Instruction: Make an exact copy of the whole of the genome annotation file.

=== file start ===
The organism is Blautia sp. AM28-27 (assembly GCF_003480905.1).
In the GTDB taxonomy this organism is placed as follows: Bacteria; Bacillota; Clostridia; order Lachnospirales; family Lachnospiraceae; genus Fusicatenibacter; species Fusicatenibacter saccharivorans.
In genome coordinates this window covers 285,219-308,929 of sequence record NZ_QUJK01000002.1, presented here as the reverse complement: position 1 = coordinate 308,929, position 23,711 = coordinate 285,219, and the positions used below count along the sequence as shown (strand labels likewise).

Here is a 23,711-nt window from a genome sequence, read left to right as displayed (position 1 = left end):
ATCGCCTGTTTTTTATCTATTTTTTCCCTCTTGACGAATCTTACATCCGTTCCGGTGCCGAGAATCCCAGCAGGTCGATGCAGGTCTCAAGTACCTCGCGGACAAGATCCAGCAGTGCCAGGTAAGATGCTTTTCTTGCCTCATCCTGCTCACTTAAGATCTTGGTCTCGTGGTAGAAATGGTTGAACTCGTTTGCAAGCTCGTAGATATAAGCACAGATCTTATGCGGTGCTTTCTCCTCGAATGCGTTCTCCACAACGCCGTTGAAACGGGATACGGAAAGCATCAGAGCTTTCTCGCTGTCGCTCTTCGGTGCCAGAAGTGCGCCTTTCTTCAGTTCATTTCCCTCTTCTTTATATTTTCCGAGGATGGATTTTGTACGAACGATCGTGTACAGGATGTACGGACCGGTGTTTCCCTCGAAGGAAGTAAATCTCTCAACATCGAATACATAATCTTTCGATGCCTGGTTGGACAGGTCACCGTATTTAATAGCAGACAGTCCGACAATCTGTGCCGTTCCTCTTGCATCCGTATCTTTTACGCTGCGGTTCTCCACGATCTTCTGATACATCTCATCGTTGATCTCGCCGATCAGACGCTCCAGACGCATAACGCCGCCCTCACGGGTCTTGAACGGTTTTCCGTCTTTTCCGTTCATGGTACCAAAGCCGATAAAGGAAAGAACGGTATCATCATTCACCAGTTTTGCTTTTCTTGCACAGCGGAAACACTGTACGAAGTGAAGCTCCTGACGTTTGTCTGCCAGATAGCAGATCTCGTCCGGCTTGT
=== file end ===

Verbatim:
The organism is Blautia sp. AM28-27 (assembly GCF_003480905.1).
In the GTDB taxonomy this organism is placed as follows: Bacteria; Bacillota; Clostridia; order Lachnospirales; family Lachnospiraceae; genus Fusicatenibacter; species Fusicatenibacter saccharivorans.
In genome coordinates this window covers 285,219-308,929 of sequence record NZ_QUJK01000002.1, presented here as the reverse complement: position 1 = coordinate 308,929, position 23,711 = coordinate 285,219, and the positions used below count along the sequence as shown (strand labels likewise).

Here is a 23,711-nt window from a genome sequence, read left to right as displayed (position 1 = left end):
ATCGCCTGTTTTTTATCTATTTTTTCCCTCTTGACGAATCTTACATCCGTTCCGGTGCCGAGAATCCCAGCAGGTCGATGCAGGTCTCAAGTACCTCGCGGACAAGATCCAGCAGTGCCAGGTAAGATGCTTTTCTTGCCTCATCCTGCTCACTTAAGATCTTGGTCTCGTGGTAGAAATGGTTGAACTCGTTTGCAAGCTCGTAGATATAAGCACAGATCTTATGCGGTGCTTTCTCCTCGAATGCGTTCTCCACAACGCCGTTGAAACGGGATACGGAAAGCATCAGAGCTTTCTCGCTGTCGCTCTTCGGTGCCAGAAGTGCGCCTTTCTTCAGTTCATTTCCCTCTTCTTTATATTTTCCGAGGATGGATTTTGTACGAACGATCGTGTACAGGATGTACGGACCGGTGTTTCCCTCGAAGGAAGTAAATCTCTCAACATCGAATACATAATCTTTCGATGCCTGGTTGGACAGGTCACCGTATTTAATAGCAGACAGTCCGACAATCTGTGCCGTTCCTCTTGCATCCGTATCTTTTACGCTGCGGTTCTCCACGATCTTCTGATACATCTCATCGTTGATCTCGCCGATCAGACGCTCCAGACGCATAACGCCGCCCTCACGGGTCTTGAACGGTTTTCCGTCTTTTCCGTTCATGGTACCAAAGCCGATAAAGGAAAGAACGGTATCATCATTCACCAGTTTTGCTTTTCTTGCACAGCGGAAACACTGTACGAAGTGAAGCTCCTGACGTTTGTCTGCCAGATAGCAGATCTCGTCCGGCTTGT